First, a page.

United Arab Emirates 2012

By | March 27, 2021

Yearbook 2012

United Arab Emirates. The conflict with Iran over the sovereignty over an island group in the Strait of Hormuz has rekindled since Iran’s President Mahmoud Ahmadinejad and a group of Iranian parliamentarians visited the island of Abu Musa in April. Visitors declared that the island, as well as the adjacent Great and Little Tunb, was Iranian territory. The United Arab Emirates called home its ambassador from Tehran, canceled a scheduled football match between the countries and demanded that formal negotiations on the islands be initiated. At the same time as Iran’s military presence on the islands was reported to increase, forces from the Gulf States Cooperation Council (GCC), which includes the United Arab Emirates, conducted military exercises in the area.

  • AbbreviationFinder.org: Provides most commonly used acronyms and abbreviations for United Arab Emirates. Also includes location map, major cities, and country overview.

One setback to freedom of speech in the country was the tightening of Internet legislation announced in November. It became illegal to damage the state or its institutions via the internet, disseminate information that could disrupt public order and express disdain for Islam and other religions. Anyone who violated the ban risked at least three years in prison. Since March, at least 60 oppositionists have been arrested. Some of them belonged to the Islamist Islamist movement, which the regime believed was part of a conspiracy against the state.

Population 2012

According to countryaah, the population of United Arab Emirates in 2012 was 9,262,789, ranking number 94 in the world. The population growth rate was 1.620% yearly, and the population density was 110.8002 people per km2.

United Arab Emirates Population 1960 - 2021

United Arab Emirates Geopolitics

The United Arab Emirates (UAE) is a federation of seven emirates united in a single state entity and located in the Arabian / Persian Gulf. The strategic position, together with its economic-energy peculiarities, makes the UAE among the most important players in the area. Thanks to the immense oil resources, which make it one of the largest exporting countries in the world, the UAE are able to sustain high levels of growth and well-being, especially in consideration of the limited territorial extension, as also happens for Kuwait and Qatar. Moreover, thanks above all to the dynamism of the emirate of Dubai, the UAE has become the most important financial hub in the region. These factors make the UAE federation unique of stability and prosperity in the area. The UAE maintain friendly relations with almost all of their neighbors, as well as with the major Western and Asian powers. Despite disputes with Saudi Arabia and Iran over the territorial sovereignty of some islands in the Gulf – such as the small but strategic islands of Abu Musa and Grande and Piccola Tunb – the country is well integrated into major regional organizations, such as the Lega Araba and the Gulf Cooperation Council (GCC). Furthermore, although they are an established partner of the European Union and the US, they have a solid economic and commercial relationship with Iran. Just the relations with Iran they constitute a specificity compared to other Gulf countries, which in general have more tense relations with the Islamic Republic. After the outbreak of the ‘Arab Springs’ in 2011, the country has been characterized by substantial stability within the regional context. However, the Emirates have experienced some internal tensions, caused by the difficult relationship between the central authorities and the local Muslim Brotherhood, represented by the Islamist party al-Islah. Between 2012 and 2013, ninety-four people were arrested on suspicion of preparing a coup aimed at bringing the Muslim Brotherhood to power. Seventy-four of them were then sentenced on 2 July 2013. A situation that was then exacerbated above all by the tensions all within the Gulf region between the monarchies of UAE, Saudi Arabia, Kuwait and Qatar due to the political and financial support provided by the latter to Islamist groups (such as the Egyptian Muslim Brotherhood and Hamas) and to the rampant militant jihadism in the region. Also as a consequence of this, the low profile and the role of guarantor of the pre-established Arab-Sunni balance exercised by the UAE, especially in Egypt and in Libya, are very similar to the diplomatic actions carried out by the Saudi ally in all the post-revolution crisis scenarios of 2011.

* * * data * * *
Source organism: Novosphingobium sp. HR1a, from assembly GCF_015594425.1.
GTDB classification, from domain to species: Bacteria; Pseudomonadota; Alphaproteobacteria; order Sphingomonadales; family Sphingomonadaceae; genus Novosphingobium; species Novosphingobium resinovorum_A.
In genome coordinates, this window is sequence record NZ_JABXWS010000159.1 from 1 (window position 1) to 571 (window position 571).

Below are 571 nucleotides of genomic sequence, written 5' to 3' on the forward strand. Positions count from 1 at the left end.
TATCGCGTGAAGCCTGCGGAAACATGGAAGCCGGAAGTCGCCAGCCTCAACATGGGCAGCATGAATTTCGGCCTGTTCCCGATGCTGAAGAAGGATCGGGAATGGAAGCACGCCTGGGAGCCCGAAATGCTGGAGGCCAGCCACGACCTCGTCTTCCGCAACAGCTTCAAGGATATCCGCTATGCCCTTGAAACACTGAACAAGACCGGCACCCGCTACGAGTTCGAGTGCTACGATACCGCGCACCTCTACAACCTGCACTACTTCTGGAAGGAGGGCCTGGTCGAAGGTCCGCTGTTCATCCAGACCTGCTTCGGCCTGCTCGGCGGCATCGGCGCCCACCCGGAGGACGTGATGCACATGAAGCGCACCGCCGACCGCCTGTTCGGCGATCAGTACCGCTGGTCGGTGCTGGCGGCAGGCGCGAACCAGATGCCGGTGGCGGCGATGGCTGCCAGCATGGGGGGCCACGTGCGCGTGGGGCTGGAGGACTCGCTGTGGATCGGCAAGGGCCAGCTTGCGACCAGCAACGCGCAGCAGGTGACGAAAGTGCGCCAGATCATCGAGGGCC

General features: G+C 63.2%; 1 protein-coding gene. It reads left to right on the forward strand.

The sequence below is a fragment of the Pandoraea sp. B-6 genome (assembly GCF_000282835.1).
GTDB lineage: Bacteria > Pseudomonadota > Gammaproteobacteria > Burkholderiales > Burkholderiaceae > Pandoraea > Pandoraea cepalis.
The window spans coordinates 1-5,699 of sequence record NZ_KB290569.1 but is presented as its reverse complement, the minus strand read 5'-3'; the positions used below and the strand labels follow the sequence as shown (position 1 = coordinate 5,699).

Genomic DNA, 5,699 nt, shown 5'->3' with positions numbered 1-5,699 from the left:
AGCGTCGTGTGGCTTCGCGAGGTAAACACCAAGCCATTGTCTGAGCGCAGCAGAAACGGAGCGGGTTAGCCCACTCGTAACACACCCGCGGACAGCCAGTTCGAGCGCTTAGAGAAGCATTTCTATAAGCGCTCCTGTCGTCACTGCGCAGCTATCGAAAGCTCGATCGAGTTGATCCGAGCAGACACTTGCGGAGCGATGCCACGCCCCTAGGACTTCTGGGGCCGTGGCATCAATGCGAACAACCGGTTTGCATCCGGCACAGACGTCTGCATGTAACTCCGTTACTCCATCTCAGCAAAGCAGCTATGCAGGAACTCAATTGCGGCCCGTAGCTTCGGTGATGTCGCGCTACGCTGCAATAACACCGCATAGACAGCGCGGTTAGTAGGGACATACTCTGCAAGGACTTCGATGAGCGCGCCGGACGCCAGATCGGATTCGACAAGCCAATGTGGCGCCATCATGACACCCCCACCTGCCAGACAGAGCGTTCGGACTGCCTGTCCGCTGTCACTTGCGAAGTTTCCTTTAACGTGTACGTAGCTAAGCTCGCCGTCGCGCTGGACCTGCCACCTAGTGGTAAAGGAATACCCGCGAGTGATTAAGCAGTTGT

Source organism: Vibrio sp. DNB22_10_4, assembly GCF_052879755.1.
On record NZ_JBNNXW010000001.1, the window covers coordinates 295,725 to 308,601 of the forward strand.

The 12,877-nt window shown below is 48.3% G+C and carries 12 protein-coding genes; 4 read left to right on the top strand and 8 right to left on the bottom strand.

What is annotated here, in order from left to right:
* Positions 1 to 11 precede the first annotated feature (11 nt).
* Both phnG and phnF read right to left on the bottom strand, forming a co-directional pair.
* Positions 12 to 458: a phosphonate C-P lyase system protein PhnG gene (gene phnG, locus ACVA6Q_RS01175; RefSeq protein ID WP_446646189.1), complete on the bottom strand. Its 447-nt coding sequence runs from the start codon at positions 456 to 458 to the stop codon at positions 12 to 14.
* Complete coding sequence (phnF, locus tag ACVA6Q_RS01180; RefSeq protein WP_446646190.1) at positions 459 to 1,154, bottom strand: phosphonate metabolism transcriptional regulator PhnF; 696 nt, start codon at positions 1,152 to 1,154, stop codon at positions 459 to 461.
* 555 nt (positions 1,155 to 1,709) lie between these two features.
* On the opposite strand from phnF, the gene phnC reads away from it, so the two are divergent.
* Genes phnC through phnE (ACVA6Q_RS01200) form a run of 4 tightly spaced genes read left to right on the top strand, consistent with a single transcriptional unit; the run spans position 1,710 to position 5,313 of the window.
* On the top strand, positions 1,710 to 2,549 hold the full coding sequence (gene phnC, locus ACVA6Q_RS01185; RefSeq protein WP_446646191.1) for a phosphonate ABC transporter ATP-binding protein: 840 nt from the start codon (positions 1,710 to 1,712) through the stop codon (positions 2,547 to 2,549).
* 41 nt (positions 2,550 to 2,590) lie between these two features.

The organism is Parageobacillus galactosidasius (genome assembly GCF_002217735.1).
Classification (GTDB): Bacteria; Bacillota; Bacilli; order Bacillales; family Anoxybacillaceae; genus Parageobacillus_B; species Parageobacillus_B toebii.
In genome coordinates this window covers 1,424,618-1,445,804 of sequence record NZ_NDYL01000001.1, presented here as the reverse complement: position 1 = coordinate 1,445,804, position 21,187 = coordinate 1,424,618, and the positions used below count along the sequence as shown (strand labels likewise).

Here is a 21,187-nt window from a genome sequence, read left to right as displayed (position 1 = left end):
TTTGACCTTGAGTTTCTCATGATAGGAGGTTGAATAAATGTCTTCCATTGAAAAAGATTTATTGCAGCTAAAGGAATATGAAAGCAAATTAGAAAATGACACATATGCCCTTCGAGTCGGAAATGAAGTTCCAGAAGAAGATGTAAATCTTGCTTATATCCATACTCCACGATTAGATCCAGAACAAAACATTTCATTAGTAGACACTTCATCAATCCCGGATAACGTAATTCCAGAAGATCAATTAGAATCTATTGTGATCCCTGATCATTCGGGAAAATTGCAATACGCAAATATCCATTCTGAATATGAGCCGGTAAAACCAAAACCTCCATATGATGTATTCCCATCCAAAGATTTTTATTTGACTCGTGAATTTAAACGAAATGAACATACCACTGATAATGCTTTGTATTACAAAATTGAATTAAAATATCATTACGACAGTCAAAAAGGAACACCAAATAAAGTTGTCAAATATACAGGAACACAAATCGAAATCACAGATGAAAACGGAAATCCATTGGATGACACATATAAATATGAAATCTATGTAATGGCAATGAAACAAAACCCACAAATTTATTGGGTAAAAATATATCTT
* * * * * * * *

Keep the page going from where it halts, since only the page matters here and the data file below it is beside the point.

The Emirates became an independent state in 1971, simultaneously with Qatar and Bahrain, following the withdrawal of the United Kingdom. Initially the emirates that were part of the federal state were six, which became seven in 1972 with the entry of that of Ras al-Khaymah. The emirates are characterized by a high level of internal autonomy which weakens the central federal government. Political dynamics have an oligarchic nature. Power is largely centralized in the Supreme Council of Rulers, made up of the country’s seven emirs (who hold hereditary positions), who appoint the president and prime minister. The emirates of Abu Dhabi and Dubai, for reasons of territorial extension, demographic weight and economic importance, are the two most important. The president of the UAE is the Emir of Abu Dhabi, while the prime minister (and vice president) is that of Dubai. The legislative body is a unicameral parliament with purely consultative functions and made up of forty members, of which only half, and only since 2006, are directly elected. The remaining members are appointed instead by the individual emirs.